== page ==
SPEARFISH — Rand Williams stood outside East Elementary School Monday morning and there were no children playing on the swings, slides or monkey bars.
He stood there, not as only a former student or a community member, but as the school's new owner.
Williams purchased the portion built in 1924 during an auction Monday.
The Spearfish School District declared the building surplus at a previous board meeting and moved to sell the 84-year-old building, as a new elementary school will open this summer.
“It is a magnificent building,” Williams said. “The school district has been great stewards of the building.”
Bidding started at $250,000, but the only bid made was Williams' $100,000 bid.
While he said he was not completely sure of what he would turn the former school into, he said that transforming it into an apartment building is “a strong possibility.”
A move in that order is not unheard of. The former Central School in Lead was turned into condos by its developer.
“I love old buildings,” said Williams, who also owns the old Spearfish city hall built in 1938. It is home to several businesses.
Whatever the purpose of the former school, “It's not going to be a small task,” he said.
Williams graduated from the school in 1971, during which it was a high school and junior high school.
“I had a lot of good friendships come out of this building,” he said.
School board members and other school district officials were on hand at the auction to see what would happen.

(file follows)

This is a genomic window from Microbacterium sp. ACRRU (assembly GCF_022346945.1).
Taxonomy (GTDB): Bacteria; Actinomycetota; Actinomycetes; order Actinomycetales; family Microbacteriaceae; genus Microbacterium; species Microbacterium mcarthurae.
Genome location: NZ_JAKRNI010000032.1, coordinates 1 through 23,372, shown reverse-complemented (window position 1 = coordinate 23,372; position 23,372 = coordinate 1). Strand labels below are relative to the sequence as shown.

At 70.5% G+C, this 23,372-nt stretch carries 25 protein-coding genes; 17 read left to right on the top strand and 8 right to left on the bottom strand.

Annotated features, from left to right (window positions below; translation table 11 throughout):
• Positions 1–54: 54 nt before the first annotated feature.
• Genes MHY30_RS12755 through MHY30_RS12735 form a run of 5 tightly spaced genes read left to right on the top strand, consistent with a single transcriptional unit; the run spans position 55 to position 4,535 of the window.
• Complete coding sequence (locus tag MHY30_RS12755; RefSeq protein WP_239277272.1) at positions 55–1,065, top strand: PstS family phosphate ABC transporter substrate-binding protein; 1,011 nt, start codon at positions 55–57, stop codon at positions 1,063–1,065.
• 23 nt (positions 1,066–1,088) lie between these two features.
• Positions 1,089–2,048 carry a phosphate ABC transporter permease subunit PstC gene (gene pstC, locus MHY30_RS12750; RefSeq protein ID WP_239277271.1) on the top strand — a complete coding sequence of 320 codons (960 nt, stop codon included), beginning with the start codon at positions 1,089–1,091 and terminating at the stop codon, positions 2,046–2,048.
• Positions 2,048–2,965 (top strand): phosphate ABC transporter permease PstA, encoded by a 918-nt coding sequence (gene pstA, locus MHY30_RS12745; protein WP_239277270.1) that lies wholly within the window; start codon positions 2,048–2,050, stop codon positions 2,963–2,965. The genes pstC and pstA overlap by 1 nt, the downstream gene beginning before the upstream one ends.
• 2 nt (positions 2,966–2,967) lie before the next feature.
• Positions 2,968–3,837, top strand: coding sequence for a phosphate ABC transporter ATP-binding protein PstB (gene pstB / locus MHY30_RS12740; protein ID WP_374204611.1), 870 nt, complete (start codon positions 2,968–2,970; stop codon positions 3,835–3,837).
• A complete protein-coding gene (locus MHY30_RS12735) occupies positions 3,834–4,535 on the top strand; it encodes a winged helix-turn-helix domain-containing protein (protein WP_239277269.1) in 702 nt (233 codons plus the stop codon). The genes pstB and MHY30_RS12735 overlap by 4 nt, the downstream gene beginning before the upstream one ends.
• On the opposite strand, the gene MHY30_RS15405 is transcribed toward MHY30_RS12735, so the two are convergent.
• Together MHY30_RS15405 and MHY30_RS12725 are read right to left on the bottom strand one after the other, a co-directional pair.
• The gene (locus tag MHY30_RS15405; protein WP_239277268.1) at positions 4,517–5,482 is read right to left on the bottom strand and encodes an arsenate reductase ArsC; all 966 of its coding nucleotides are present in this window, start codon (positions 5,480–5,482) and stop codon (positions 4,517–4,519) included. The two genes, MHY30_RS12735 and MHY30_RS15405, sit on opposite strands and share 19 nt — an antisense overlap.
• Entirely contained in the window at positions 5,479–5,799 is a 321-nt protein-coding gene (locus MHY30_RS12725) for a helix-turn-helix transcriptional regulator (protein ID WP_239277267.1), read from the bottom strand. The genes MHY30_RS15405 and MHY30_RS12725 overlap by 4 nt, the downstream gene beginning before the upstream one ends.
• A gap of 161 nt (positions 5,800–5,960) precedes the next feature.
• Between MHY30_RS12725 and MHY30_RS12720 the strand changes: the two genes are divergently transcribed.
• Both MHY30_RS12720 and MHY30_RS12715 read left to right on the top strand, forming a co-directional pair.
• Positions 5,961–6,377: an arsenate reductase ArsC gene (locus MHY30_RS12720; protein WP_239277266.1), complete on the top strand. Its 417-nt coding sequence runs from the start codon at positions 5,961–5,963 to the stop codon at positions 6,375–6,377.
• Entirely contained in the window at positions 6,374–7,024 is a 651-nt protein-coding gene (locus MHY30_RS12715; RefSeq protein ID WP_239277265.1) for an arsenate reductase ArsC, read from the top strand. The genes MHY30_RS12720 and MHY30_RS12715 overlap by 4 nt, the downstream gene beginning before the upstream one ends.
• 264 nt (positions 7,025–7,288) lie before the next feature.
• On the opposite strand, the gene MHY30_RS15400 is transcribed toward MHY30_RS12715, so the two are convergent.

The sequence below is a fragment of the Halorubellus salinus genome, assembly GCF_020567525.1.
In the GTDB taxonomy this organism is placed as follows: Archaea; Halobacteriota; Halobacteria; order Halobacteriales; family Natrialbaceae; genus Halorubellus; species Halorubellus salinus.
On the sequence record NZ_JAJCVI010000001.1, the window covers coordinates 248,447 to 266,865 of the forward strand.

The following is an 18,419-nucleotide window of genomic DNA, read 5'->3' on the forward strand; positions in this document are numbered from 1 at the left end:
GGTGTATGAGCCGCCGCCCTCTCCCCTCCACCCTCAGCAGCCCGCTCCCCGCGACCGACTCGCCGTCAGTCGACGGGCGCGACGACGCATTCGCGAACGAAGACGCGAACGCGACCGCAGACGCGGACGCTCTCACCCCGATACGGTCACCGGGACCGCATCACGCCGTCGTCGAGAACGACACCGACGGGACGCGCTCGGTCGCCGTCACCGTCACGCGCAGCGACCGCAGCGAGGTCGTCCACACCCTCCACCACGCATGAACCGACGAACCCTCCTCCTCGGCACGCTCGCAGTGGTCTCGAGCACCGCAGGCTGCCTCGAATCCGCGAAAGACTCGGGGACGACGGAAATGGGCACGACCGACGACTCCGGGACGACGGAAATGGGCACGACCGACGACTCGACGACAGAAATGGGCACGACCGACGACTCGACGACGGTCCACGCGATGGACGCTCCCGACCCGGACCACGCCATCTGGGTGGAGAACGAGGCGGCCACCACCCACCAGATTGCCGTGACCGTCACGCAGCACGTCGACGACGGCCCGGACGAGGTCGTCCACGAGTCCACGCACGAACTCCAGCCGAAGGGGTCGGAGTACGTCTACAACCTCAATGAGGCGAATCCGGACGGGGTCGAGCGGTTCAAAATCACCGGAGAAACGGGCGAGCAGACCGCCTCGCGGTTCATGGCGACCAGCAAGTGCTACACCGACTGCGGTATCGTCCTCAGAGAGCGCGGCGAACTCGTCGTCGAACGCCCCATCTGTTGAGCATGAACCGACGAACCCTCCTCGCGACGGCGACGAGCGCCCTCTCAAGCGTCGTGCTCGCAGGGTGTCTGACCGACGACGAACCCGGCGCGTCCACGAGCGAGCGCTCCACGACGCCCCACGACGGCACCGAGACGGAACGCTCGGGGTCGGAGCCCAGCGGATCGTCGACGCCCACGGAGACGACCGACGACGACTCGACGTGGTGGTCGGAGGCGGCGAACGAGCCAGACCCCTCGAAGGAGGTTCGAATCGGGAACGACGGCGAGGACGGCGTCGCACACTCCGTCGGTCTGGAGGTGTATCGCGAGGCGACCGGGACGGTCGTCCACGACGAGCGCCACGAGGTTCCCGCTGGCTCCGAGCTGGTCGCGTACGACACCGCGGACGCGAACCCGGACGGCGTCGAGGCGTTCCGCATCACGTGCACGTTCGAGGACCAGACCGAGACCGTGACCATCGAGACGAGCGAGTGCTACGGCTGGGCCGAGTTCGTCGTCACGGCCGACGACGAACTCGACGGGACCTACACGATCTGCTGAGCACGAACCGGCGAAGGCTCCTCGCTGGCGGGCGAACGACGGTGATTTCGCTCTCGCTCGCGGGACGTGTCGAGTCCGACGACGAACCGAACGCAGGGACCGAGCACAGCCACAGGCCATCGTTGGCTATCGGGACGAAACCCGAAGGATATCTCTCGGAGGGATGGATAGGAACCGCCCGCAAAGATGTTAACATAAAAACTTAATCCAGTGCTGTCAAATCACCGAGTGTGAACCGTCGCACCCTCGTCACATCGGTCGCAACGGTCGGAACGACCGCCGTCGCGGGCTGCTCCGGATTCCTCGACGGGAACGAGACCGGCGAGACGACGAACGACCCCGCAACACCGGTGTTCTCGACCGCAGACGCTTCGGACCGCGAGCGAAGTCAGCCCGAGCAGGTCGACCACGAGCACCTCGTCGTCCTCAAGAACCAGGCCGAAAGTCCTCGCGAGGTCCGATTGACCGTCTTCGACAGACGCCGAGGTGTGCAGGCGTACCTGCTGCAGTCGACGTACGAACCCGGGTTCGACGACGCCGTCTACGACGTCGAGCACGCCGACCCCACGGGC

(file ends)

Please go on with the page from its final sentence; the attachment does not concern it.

Dan Olson, the principal of East Elementary and now Creekside Elementary School, said a lot of great memories came from the building.
“I've been able to compare what I thought of the school when I was a student to what I thought of it as a teacher and now its principal,” Olson said.
Olson graduated from the high school in 1978.
“I've spent not quite half my life in that building,” he said. That began in sixth grade, when he started junior high in the building, then high school, his student teaching days, the time he spent as a teacher and now as a principal.
He said some of his fondest memories came from his days in athletics and one particular memory of helping his biology teacher feed a rattlesnake on the third floor of the building.
“My job was to tap on the screen so the snake would pay attention to me while the teacher dropped the mouse in,” he recalled.
The school board approved the sale Monday evening with little discussion.
“We sold a building,” said Board President Dr. Randall Royer.
The board also approved a proposal to demolish the breezeway connecting the older portion of East Elementary to the part constructed in 1961. The district will maintain the newer building and will likely use it to house kindergarten classes.
The last building the district sold was the former Central Elementary School located on Jackson Boulevard.
Royer said that building, constructed around 1960, sold for about $750,000. He added that an accurate comparison could not be made between the two schools as Central Elementary was located on a main thoroughfare and had more land and more uses practical to it.
“It's really apples and oranges,” he said of the two buildings.
The district sold Central Elementary during a time that the student population was declining.
The school board chose to build the new school after it was determined that the cost to upgrade East Elementary School would cost slightly less that the cost to build a new school.